Computed tomography (CT) of the head is used worldwide to diagnose neurologic emergencies. However, expertise is required to interpret these scans, and even highly trained experts may miss subtle life-threatening findings. For head CT, a unique challenge is to identify, with perfect or near-perfect sensitivity and very high specificity, often small subtle abnormalities on a multislice cross-sectional (three-dimensional [3D]) imaging modality that is characterized by poor soft tissue contrast, low signal-to-noise using current low radiation-dose protocols, and a high incidence of artifacts. We trained a fully convolutional neural network with 4,396 head CT scans performed at the University of California at San Francisco and affiliated hospitals and compared the algorithm’s performance to that of 4 American Board of Radiology (ABR) certified radiologists on an independent test set of 200 randomly selected head CT scans. Our algorithm demonstrated the highest accuracy to date for this clinical application, with a receiver operating characteristic (ROC) area under the curve (AUC) of 0.991 ± 0.006 for identification of examinations positive for acute intracranial hemorrhage, and also exceeded the performance of 2 of 4 radiologists. We demonstrate an end-to-end network that performs joint classification and segmentation with examination-level classification comparable to experts, in addition to robust localization of abnormalities, including some that are missed by radiologists, both of which are critically important elements for this application.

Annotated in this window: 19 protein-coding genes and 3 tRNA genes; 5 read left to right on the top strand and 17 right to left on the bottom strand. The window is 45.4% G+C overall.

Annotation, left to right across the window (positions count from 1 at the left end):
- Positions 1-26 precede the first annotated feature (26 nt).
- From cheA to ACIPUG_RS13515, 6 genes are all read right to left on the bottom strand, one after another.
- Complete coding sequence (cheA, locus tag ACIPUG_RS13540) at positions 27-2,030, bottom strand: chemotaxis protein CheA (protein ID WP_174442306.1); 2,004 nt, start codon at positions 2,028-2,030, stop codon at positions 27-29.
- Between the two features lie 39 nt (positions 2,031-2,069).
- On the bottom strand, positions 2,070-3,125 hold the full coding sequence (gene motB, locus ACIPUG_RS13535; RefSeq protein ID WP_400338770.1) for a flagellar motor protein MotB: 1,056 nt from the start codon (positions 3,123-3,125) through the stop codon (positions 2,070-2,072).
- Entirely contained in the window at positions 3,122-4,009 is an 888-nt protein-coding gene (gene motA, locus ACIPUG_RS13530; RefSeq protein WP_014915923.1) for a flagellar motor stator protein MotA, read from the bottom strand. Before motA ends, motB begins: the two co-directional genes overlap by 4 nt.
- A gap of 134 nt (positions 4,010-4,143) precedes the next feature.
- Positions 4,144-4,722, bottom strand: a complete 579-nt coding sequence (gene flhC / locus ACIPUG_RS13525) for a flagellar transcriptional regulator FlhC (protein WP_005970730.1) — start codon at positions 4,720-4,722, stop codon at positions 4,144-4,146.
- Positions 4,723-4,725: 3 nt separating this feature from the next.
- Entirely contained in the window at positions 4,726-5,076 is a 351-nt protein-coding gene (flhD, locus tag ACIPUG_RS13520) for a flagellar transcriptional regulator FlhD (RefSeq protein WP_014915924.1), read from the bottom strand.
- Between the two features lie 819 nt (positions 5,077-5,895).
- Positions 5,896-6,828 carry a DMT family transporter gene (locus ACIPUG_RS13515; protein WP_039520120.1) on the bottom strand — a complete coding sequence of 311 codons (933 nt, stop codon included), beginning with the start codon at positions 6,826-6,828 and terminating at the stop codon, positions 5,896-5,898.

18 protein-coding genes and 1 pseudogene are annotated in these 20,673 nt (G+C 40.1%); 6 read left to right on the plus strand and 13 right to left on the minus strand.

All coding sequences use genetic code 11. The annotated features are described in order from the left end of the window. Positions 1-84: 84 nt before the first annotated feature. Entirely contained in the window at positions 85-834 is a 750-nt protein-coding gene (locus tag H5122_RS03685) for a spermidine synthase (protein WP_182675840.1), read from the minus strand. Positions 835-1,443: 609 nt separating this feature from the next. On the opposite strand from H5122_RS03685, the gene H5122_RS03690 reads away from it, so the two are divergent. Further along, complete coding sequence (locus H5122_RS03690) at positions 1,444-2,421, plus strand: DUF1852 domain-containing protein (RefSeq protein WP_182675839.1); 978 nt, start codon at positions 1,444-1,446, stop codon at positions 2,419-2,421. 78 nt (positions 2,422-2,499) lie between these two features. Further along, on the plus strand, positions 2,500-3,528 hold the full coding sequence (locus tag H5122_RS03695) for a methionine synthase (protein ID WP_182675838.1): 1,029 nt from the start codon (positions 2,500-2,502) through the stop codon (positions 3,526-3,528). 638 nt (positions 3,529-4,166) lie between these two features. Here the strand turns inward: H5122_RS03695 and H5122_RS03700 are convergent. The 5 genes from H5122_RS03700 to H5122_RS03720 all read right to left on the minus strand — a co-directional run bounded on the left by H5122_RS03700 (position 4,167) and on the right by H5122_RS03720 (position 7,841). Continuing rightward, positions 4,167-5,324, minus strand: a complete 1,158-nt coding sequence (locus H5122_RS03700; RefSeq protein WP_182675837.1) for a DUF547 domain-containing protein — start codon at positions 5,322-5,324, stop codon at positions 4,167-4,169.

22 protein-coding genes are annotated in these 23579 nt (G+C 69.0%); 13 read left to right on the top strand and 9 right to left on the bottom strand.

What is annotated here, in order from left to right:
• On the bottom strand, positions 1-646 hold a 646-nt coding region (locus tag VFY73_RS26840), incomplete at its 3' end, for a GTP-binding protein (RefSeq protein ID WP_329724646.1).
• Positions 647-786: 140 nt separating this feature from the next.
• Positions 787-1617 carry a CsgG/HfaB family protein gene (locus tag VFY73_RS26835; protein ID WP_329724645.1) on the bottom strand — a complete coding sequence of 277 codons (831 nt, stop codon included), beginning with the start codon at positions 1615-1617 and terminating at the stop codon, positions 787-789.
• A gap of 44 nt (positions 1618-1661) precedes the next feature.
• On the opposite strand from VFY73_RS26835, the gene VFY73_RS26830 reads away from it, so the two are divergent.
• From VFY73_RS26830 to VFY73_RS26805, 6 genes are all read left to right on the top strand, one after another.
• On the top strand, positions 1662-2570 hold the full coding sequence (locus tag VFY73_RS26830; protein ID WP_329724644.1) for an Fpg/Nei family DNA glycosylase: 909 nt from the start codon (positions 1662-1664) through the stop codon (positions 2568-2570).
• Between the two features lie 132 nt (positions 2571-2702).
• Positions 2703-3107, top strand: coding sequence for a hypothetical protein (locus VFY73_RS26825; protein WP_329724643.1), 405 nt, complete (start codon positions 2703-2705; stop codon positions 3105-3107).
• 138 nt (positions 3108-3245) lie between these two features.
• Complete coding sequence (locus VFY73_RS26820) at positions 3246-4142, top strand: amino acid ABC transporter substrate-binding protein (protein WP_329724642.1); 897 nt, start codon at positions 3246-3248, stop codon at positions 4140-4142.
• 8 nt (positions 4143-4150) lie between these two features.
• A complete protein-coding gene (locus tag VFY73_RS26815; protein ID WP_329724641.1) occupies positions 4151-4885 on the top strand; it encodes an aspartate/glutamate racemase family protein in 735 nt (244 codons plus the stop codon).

#DigitalSurgery: The Robot Will Assist the Surgeon Now. @ShafiAhmed5 on the convergence of #AR, #VR #AI & #Robotics on augmenting the clinician of the future. https://t.co/hpWqv5D2Yw Join us next week for #xMed 2019. https://t.co/La9S00SM8Z #MedEd #hcldr #surgery #digitalHealth— Exponential Medicine (@ExponentialMed) October 30, 2019